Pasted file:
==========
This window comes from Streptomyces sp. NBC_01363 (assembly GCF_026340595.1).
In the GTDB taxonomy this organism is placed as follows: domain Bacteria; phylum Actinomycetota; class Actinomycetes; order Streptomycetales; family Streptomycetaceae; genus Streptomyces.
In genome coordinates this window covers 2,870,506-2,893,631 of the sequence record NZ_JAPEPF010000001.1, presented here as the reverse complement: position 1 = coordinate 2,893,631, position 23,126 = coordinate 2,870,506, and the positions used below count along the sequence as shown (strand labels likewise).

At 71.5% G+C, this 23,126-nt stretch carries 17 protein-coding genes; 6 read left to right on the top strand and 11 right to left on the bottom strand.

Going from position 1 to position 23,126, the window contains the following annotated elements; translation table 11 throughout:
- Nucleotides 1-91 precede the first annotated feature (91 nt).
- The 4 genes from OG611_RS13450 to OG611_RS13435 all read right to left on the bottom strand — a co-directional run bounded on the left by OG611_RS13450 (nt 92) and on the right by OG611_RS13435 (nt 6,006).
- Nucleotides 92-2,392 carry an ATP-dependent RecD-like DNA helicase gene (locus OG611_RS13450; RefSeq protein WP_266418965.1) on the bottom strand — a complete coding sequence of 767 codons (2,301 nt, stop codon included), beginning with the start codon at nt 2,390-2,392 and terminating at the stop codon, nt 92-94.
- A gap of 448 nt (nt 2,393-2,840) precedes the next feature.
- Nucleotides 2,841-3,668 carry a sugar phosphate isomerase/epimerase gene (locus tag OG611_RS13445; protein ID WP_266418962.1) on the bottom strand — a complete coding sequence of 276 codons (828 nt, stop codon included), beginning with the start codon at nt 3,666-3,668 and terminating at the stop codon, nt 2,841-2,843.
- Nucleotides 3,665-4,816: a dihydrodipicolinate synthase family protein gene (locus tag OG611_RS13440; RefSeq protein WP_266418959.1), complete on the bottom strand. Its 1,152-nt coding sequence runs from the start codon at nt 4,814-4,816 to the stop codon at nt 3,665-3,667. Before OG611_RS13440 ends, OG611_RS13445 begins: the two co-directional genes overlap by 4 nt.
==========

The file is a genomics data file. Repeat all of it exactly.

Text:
This window comes from Streptomyces sp. NBC_01363 (assembly GCF_026340595.1).
In the GTDB taxonomy this organism is placed as follows: domain Bacteria; phylum Actinomycetota; class Actinomycetes; order Streptomycetales; family Streptomycetaceae; genus Streptomyces.
In genome coordinates this window covers 2,870,506-2,893,631 of the sequence record NZ_JAPEPF010000001.1, presented here as the reverse complement: position 1 = coordinate 2,893,631, position 23,126 = coordinate 2,870,506, and the positions used below count along the sequence as shown (strand labels likewise).

At 71.5% G+C, this 23,126-nt stretch carries 17 protein-coding genes; 6 read left to right on the top strand and 11 right to left on the bottom strand.

Going from position 1 to position 23,126, the window contains the following annotated elements; translation table 11 throughout:
- Nucleotides 1-91 precede the first annotated feature (91 nt).
- The 4 genes from OG611_RS13450 to OG611_RS13435 all read right to left on the bottom strand — a co-directional run bounded on the left by OG611_RS13450 (nt 92) and on the right by OG611_RS13435 (nt 6,006).
- Nucleotides 92-2,392 carry an ATP-dependent RecD-like DNA helicase gene (locus OG611_RS13450; RefSeq protein WP_266418965.1) on the bottom strand — a complete coding sequence of 767 codons (2,301 nt, stop codon included), beginning with the start codon at nt 2,390-2,392 and terminating at the stop codon, nt 92-94.
- A gap of 448 nt (nt 2,393-2,840) precedes the next feature.
- Nucleotides 2,841-3,668 carry a sugar phosphate isomerase/epimerase gene (locus tag OG611_RS13445; protein ID WP_266418962.1) on the bottom strand — a complete coding sequence of 276 codons (828 nt, stop codon included), beginning with the start codon at nt 3,666-3,668 and terminating at the stop codon, nt 2,841-2,843.
- Nucleotides 3,665-4,816: a dihydrodipicolinate synthase family protein gene (locus tag OG611_RS13440; RefSeq protein WP_266418959.1), complete on the bottom strand. Its 1,152-nt coding sequence runs from the start codon at nt 4,814-4,816 to the stop codon at nt 3,665-3,667. Before OG611_RS13440 ends, OG611_RS13445 begins: the two co-directional genes overlap by 4 nt.